Novel optical imaging methods to visualize inflamed organs and the immune system in autoimmunity
Lead: Omar Abunofal
Team Members: Camille Artur and Jack Guo
Co-mentor: Drs. Mayerich, Reddy
Biomedical imaging is an important field in the medical industry, and emerging imaging modalities could accelerate disease diagnosis. This project, undertaken under the mentorship and collaboration with Drs. Mayerich and Reddy in UH Electrical Engineering focuses on imaging biological specimens using novel modalities. Our current aim is to develop an imaging platform that involves the use of UV light for imaging biological samples. The imaging system is referred to as microscopy with ultraviolet surface excitation (MUSE). MUSE allows biological samples to be imaged without the need for the traditional tissue fixation and sectioning steps, which consume time. Various approaches are being used to eventually derive 3D reconstructed images of the organ with minimal processing. This approach is being applied to organs that are commonly inflamed in autoimmune diseases.
What is already known in the field?
- It has previously been established that MUSE facilitates block-face imaging. Previously, we have been able to image biological samples such as the brain and kidney using the MUSE system by only imaging the surface of thick, half-cut samples.
- By examining the pathology in various organs, the disease course of autoimmunity can be predicted. What we need are quick and easy ways of assessing the degree of pathology in inflamed organs.
What is new?
The proposed imaging platform is relatively new although more data is needed to establish its functionality. The idea of having a microtome in front of an imaging system has been previously implemented in other studies but it is not widely utilized. Moreover, having a microtome in front of a UV based imaging system is new. Also, the imaging system would enable Z-stacking, which provides more information about the biological specimen at various depths.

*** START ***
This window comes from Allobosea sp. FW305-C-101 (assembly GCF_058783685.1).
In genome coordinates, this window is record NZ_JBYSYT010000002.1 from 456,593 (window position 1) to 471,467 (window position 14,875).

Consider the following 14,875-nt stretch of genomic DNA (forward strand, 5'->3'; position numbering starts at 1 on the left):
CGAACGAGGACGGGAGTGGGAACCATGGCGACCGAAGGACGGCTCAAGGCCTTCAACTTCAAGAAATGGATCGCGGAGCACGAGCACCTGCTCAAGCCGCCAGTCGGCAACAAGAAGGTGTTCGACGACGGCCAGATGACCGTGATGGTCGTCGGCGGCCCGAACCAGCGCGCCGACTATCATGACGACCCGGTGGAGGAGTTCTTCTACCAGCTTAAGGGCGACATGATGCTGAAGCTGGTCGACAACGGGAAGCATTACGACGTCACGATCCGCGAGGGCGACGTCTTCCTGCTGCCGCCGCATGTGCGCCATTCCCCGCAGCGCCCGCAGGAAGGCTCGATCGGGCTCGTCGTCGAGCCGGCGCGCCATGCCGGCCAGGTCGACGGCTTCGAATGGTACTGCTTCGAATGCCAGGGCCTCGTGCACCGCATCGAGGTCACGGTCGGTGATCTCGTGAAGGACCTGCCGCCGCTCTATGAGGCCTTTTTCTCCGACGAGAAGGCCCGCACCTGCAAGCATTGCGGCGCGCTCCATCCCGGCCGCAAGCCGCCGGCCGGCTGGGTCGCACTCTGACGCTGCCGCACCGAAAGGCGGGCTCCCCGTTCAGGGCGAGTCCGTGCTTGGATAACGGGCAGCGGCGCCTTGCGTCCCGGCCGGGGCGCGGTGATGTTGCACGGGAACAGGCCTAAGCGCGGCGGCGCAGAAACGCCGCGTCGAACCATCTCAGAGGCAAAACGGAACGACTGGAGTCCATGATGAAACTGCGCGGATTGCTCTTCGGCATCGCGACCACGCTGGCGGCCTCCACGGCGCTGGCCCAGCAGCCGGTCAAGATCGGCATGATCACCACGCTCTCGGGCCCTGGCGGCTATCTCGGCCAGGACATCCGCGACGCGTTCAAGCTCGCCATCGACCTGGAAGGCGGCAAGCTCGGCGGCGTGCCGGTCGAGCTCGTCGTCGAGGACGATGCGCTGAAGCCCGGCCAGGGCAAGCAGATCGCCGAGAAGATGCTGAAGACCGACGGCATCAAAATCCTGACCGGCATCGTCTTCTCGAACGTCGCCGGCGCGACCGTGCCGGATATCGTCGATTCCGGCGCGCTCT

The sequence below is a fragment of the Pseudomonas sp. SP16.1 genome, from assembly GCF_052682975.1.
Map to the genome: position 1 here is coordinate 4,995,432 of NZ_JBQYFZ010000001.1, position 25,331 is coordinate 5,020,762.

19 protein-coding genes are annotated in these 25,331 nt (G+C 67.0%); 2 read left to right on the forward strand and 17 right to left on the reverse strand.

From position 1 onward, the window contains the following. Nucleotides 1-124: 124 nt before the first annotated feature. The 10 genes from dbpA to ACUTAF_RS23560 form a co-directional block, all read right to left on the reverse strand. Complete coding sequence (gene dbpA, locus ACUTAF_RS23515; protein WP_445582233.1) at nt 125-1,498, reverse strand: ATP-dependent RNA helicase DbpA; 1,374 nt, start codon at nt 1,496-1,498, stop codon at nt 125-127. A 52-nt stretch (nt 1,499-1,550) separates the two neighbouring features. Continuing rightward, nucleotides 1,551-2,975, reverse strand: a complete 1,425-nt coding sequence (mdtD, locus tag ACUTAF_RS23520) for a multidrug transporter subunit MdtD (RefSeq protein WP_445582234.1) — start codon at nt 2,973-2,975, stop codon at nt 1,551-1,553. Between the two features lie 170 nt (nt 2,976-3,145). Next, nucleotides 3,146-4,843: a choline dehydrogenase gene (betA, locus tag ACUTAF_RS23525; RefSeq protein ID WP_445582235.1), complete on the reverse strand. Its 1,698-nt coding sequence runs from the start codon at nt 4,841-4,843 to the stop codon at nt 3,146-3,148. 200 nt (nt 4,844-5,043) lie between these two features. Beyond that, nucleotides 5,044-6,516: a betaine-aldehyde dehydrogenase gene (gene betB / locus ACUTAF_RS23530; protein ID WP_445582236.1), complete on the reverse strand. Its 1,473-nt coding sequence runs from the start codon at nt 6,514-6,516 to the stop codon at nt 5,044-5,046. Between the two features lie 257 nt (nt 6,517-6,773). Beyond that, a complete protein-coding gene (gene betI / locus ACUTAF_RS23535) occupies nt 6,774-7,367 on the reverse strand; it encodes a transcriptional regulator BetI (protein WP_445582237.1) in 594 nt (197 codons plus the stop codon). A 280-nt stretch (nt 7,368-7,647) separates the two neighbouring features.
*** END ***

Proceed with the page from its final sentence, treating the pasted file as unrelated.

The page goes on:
Why is this important?
The current imaging modalities that enable 3D imaging are relatively expensive and complex. The proposed imaging system achieves affordability and simplicity. The imaging system can be designed to be portable. Hence, handling it would be easy and convenient. Above all, it has the potential of being used in clinical diagnostics.
- All parts of the imaging system are being optimized, including the lens, objective, and other imaging parameters.
- Formalin-fixed paraffin-embedded biological samples will be used to test the functional utility of the system.
- Healthy and disease-afflicted tissues from autoimmune mice will be imaged to identify any morphological differences.